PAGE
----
If you have an ‘89 to ‘91 XJ Cherokee, you may have the problematic Bendix 9 Antilock Brake System. This ABS system was nationally recalled due to it being prone to failure. The Bendix system consists of a master cylinder, a motor/pump assembly, and 2 pressure accumulators. It is fairly simple to identify this system due to its lack of power brake booster that you would normally find behind the master cylinder on a normal power brake system.
Because the entire system is pressurized by an external pump, you must depressurize the system prior to removal. If this is not done, it can cause serious injury due to extreme pressure in the lines and accumulators. The system is easy to depressurize. Simply pump the brake pedal 25-40 times with the ignition switch in the off position.
Once the system is depressurized, you can proceed with the removal process. Start by disconnecting the brake lines from the master cylinder. Once the lines are free, remove the master cylinder from the firewall by the four bolts holding it in and disconnect the rod from the brake pedal. This can be difficult due to the position of the nuts under the dash, but a little patience goes a long way. Next, you must go back under the hood on the passenger side by the firewall. You will notice a black steel plate held on by several bolts. Under this plate resides the motor/pump assembly. Unplug and unbolt the assembly.
The accumulators are easily spotted as they look like mini air tanks. Remove the lines from the accumulators and pull them out as well. Once you have all the parts of the Bendix system removed, you are ready to re-install the “normal” power brake system.
You can use any brake booster and master cylinder combination for a Jeep Cherokee that you wish. My recommendation is to go with a booster from a ’95 or later because they are a dual diaphragm booster and give you a little better braking power. The booster bolts into the same 4 holes that you removed the Bendix master cylinder from. Then, the new master cylinder bolts onto the front of the booster like a normal setup.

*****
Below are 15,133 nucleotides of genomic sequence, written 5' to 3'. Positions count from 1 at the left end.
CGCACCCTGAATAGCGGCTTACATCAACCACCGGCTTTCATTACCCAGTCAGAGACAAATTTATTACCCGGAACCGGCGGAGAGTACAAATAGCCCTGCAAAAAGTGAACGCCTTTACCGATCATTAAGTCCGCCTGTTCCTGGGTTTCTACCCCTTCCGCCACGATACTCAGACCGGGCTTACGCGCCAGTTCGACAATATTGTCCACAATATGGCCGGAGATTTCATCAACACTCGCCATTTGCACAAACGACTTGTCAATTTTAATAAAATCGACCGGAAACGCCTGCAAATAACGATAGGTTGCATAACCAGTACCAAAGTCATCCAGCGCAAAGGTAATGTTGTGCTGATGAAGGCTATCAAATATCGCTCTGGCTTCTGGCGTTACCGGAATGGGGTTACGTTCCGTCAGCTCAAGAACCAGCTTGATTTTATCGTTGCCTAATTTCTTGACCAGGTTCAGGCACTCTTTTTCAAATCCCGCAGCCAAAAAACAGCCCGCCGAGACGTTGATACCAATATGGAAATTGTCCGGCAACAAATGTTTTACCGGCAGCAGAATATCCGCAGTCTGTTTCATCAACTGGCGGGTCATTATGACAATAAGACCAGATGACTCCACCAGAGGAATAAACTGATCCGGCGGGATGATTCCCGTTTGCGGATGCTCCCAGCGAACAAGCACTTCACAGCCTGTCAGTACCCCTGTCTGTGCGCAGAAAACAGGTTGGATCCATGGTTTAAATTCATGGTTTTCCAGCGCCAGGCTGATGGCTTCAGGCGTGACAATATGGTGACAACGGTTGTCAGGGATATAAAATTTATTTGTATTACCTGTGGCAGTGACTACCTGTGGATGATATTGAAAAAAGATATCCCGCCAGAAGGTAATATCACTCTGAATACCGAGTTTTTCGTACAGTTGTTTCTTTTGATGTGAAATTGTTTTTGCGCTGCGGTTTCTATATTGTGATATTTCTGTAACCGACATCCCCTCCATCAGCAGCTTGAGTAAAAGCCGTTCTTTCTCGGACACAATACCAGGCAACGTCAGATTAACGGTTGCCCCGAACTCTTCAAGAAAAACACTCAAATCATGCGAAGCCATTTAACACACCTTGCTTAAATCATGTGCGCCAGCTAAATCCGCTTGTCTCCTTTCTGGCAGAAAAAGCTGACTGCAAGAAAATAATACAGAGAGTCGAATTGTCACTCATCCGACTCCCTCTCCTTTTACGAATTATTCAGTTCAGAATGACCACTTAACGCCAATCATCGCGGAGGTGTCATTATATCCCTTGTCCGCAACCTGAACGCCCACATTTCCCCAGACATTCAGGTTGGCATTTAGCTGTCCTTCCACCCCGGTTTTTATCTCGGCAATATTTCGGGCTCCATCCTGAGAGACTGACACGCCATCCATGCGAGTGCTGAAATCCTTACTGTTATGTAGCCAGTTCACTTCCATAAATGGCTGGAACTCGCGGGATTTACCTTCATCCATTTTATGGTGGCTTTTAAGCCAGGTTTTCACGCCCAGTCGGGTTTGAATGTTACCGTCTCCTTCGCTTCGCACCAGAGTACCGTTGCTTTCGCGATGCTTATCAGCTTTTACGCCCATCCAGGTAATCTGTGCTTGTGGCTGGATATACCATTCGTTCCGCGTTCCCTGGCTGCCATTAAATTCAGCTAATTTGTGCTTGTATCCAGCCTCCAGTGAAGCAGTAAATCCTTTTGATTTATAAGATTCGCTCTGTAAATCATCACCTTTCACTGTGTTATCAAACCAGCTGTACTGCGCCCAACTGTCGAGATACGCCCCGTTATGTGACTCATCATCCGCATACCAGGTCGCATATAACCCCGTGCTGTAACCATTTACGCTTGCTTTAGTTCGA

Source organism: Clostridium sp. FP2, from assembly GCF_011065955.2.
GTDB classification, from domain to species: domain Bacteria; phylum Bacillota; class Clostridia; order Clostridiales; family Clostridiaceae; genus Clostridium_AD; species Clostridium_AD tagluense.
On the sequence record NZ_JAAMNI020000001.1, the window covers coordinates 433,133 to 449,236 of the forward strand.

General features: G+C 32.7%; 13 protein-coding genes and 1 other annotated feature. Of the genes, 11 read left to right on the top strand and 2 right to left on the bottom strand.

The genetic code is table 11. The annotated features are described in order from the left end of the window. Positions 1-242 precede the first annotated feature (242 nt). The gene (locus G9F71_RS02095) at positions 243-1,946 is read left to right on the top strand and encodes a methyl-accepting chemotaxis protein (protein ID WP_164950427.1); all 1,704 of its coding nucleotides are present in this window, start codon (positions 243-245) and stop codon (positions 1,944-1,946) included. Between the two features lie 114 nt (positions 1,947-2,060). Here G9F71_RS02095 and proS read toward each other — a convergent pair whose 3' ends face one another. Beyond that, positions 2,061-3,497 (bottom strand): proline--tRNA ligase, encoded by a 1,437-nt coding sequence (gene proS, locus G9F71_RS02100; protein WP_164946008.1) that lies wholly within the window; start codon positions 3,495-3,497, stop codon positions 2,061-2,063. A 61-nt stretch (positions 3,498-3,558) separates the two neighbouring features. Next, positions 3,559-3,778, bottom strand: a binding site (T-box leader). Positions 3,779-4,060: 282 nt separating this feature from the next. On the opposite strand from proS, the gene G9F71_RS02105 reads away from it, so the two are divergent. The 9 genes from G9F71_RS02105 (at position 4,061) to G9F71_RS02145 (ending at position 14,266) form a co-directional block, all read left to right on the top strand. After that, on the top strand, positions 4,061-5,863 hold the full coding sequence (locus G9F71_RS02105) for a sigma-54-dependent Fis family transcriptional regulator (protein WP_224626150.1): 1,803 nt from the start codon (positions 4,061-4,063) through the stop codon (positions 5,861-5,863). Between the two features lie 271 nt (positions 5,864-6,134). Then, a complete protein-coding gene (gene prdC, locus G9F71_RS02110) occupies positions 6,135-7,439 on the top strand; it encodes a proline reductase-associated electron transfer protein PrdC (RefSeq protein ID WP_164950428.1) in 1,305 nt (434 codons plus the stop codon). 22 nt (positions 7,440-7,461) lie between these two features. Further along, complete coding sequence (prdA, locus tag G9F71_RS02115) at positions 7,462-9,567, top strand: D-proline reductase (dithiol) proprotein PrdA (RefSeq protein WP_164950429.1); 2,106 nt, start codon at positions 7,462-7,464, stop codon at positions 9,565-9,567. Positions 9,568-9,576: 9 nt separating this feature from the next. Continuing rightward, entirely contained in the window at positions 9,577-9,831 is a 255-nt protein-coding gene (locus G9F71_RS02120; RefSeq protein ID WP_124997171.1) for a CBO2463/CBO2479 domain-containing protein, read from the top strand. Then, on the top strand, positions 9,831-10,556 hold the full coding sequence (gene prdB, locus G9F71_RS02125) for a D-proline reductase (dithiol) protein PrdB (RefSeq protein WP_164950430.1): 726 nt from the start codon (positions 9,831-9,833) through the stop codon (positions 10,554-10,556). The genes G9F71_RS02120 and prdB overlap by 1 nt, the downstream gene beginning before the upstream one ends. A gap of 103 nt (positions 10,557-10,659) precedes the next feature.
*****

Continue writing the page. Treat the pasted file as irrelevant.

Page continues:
You may need to do a little re-routing of brake lines to go from the master cylinder to the proportioning valve, but it’s pretty much the same setup. Two lines from the master cylinder go into the top of the prop valve, one line from the rear of the prop valve to the passenger side front caliper, lower front port on the prop valve to the front driver side caliper, and the lower rear port on the prop valve to the rear brakes.
There isn’t much information elsewhere that I have been able to turn up about this system aside from it being problematic. There really isn’t many pictures of the stuff floating around either. I did this conversion on my tuff truck by trial and error. I went through about 3 boosters and 5 master cylinders before I realized that all it took was a regular old Cherokee setup to swap right in.
If you have any questions or concerns on this conversion we encourage your to jump over the the Jeep Tech section of the forumHERE to discuss further.